PM Netanyahu's Opening Remarks at Today's Cabinet Meeting - The Jewish Voice
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Monday, July 4, 2022

PM Netanyahu’s Opening Remarks at Today’s Cabinet Meeting

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“On behalf of all the members of the government, I would like to congratulate, Minister of Justice Amir Ohana, Minister of Education Rafi Peretz and Minister of Transportation Bezalel Smotrich – welcome. You know that I have a traditional blessing for all those who carry public responsibility on my shoulders – my blessings and my condolences.

Tomorrow I will lead an unprecedented summit between the two great powers – the United States and Russia, and Israel, here in Israel. The fact that this summit is taking place here in Israel is further evidence of Israel’s unique status among the nations at this time.

Yesterday I toured with the US National Security Advisor John Bolton in the Jordan Valley. I want to say something about the words ‘we visited’ – it was not flying over, these things have already been done. We literally landed on the ground, touched the Jordan Valley, viewed Sartaba and then went to Qasr al-Yahud, the monastery area at the Jordan River.

I spoke about the supreme importance of being in the Jordan Valley, in order to ensure the strategic depth and the strategic height of the State of Israel.

Some say that our presence in the Jordan Valley prevents peace. I say the opposite. If we are not there, it promises war, terror and instability that will spread in all directions – east, west, south and north. Therefore, being there is a fundamental element in the security and stability of our region, and I was impressed that US National Security Advisor Bolton agreed with me.

Today I will meet with the secretary of the National Security Council of Russia, Nikolai Petrushev, and tomorrow I will lead the tripartite summit. We will, of course, deal with Iran, Syria and other issues that make it difficult to achieve security and stability in our region, and we know that the region needs it very much, especially at this time.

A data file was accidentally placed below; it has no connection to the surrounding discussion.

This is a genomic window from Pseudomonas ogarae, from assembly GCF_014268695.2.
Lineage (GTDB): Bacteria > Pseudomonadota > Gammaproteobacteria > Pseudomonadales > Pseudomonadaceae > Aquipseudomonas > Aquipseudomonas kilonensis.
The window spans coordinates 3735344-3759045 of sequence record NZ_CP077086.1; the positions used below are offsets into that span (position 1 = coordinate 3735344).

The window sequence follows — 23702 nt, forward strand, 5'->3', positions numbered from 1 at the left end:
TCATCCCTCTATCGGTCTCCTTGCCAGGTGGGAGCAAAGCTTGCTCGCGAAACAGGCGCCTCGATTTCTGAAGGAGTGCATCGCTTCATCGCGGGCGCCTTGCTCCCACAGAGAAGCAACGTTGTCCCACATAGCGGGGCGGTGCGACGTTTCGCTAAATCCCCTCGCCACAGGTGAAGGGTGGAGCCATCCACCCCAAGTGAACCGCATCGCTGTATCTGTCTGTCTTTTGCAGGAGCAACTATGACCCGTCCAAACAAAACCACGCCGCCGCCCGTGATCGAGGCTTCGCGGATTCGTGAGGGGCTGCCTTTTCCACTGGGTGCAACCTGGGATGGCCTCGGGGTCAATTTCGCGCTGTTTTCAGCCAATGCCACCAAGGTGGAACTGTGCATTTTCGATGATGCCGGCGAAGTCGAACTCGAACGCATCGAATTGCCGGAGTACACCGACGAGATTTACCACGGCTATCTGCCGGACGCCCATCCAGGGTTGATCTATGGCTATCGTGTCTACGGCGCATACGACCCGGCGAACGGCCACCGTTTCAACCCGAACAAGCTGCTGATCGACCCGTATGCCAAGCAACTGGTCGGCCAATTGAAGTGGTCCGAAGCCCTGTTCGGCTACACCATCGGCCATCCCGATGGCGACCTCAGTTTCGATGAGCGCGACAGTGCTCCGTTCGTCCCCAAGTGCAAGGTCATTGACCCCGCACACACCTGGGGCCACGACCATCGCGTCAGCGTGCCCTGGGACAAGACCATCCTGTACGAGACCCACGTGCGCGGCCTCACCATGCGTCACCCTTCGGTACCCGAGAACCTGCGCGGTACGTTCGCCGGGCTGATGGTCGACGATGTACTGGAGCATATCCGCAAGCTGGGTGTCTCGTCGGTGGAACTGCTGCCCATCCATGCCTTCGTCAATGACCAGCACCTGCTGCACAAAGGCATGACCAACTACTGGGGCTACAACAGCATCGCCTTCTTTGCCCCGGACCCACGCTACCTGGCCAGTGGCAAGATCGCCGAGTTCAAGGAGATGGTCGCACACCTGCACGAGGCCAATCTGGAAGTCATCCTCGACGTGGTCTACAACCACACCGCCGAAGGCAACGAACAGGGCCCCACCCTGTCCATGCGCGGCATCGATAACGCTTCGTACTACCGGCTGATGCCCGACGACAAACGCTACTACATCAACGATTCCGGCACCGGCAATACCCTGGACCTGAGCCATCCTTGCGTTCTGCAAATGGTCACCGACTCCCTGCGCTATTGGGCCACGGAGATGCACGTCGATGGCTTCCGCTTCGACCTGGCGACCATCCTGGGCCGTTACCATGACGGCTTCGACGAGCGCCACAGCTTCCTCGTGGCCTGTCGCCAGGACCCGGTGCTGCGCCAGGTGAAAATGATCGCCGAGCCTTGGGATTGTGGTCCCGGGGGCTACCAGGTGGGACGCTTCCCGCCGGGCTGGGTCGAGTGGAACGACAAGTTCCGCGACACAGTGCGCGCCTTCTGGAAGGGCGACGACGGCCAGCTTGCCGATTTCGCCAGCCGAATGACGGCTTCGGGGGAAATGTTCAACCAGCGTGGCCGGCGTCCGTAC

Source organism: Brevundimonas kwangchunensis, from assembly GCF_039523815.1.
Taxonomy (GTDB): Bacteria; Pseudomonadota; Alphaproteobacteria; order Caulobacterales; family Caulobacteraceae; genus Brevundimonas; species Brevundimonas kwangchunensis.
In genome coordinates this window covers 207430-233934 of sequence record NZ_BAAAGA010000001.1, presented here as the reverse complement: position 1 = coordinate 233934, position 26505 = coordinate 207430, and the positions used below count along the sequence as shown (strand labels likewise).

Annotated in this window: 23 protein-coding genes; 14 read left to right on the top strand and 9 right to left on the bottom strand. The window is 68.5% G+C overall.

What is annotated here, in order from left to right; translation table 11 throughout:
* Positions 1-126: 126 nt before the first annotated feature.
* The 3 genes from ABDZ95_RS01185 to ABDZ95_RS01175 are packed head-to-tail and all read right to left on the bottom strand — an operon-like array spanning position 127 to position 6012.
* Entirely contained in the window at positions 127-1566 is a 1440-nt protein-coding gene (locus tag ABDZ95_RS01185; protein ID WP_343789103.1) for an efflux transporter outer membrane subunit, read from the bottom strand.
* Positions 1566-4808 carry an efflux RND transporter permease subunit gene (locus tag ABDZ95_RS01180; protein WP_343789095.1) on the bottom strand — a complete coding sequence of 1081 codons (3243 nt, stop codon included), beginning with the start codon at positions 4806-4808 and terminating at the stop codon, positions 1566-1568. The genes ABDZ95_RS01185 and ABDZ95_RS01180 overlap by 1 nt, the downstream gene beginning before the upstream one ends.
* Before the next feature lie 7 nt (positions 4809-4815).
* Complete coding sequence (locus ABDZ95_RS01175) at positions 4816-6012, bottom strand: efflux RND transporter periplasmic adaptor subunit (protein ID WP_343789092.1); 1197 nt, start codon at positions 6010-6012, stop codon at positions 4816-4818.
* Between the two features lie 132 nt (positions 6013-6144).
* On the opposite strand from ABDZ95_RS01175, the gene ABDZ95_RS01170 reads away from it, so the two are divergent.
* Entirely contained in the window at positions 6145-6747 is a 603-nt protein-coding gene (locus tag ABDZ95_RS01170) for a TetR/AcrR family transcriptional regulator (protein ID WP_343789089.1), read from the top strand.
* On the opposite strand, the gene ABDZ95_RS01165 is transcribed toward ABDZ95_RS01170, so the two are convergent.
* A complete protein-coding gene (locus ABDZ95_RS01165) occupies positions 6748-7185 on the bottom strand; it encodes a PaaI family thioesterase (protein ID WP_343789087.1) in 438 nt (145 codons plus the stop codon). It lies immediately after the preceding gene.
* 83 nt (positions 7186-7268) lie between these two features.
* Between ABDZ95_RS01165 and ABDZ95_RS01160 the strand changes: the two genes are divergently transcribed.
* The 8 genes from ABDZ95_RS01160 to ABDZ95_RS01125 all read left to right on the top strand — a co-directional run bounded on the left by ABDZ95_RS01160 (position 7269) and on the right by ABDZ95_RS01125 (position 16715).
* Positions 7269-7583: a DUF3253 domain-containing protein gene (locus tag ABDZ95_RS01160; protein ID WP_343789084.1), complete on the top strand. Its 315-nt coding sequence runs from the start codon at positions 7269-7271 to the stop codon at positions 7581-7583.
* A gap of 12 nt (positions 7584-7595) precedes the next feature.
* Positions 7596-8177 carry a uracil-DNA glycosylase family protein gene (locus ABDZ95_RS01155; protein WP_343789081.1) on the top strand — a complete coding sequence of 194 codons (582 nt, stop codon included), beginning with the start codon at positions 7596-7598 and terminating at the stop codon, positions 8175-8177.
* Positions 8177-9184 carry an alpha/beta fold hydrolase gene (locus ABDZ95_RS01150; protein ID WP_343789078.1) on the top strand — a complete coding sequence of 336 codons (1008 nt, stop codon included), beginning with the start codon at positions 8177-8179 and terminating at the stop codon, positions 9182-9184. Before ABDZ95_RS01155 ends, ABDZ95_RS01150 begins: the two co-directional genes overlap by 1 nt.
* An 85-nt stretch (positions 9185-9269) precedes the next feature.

At the meeting today we are passing a series of budget decisions. The most important budgetary decision is first of all NIS 800 million for the continuation of an important security project that we must not stop.

In addition, we are transferring NIS 350 million so that the afternoon school project will not stop. It serves many parents in Israel and allows us to start the new school year.

In addition, we are also transferring tens of millions of shekels for the people whose houses were lost in fires. It is the government’s duty to do so.

When we bring these things to over one billion shekels, we can do one of two things: we can simply allocate it and thereby increase the deficit and say ‘We gave’. The problem with this is that it is a primary irresponsibility, because we have to put an end to this expense, and we put a reservation here. To give a name we need to take from another place. This is what they call laundered Hebrew ‘moved’ – I call it cuts.

Cutbacks are hard. Taking from government offices is a difficult thing. No one wants to do that, nor do I want to do it. I also understand the ministers in whose offices the cuts are being made. It is very difficult for each of us, but that is what is required. We have no choice. We must take care of priorities – security, the homes that were lost fire, the IDF – these are needs that we are currently addressing and prioritizing to other needs.

In order to withstand this, we have to make the difficult decisions, and I want to tell you: this is leadership. This is measured by leadership. In all my years here, and we have dealt with deficits a little larger than what we are dealing with today, the same question always arises: What is the order of priorities?

When you talk about priorities, it’s first of all the willingness to take away and put in there, and deal with these difficulties. This is measured by leadership, and that is also measured by responsibility. I believe this table will find them both in the next hour. ”

Prime Minister Netanyahu added:

“I would like to welcome the Governor of the Bank of Israel, Professor Amir Yaron. We would be happy to hear your position. The steps that the finance minister described at this time on the eve of elections are not easy. I do not underestimate it. There is nothing casually here. It’s hard, but it’s required. The fact that we are gathered here at this time and are ready to take this step is a testament to the government’s budgetary and economic responsibility. We should all be blessed. “

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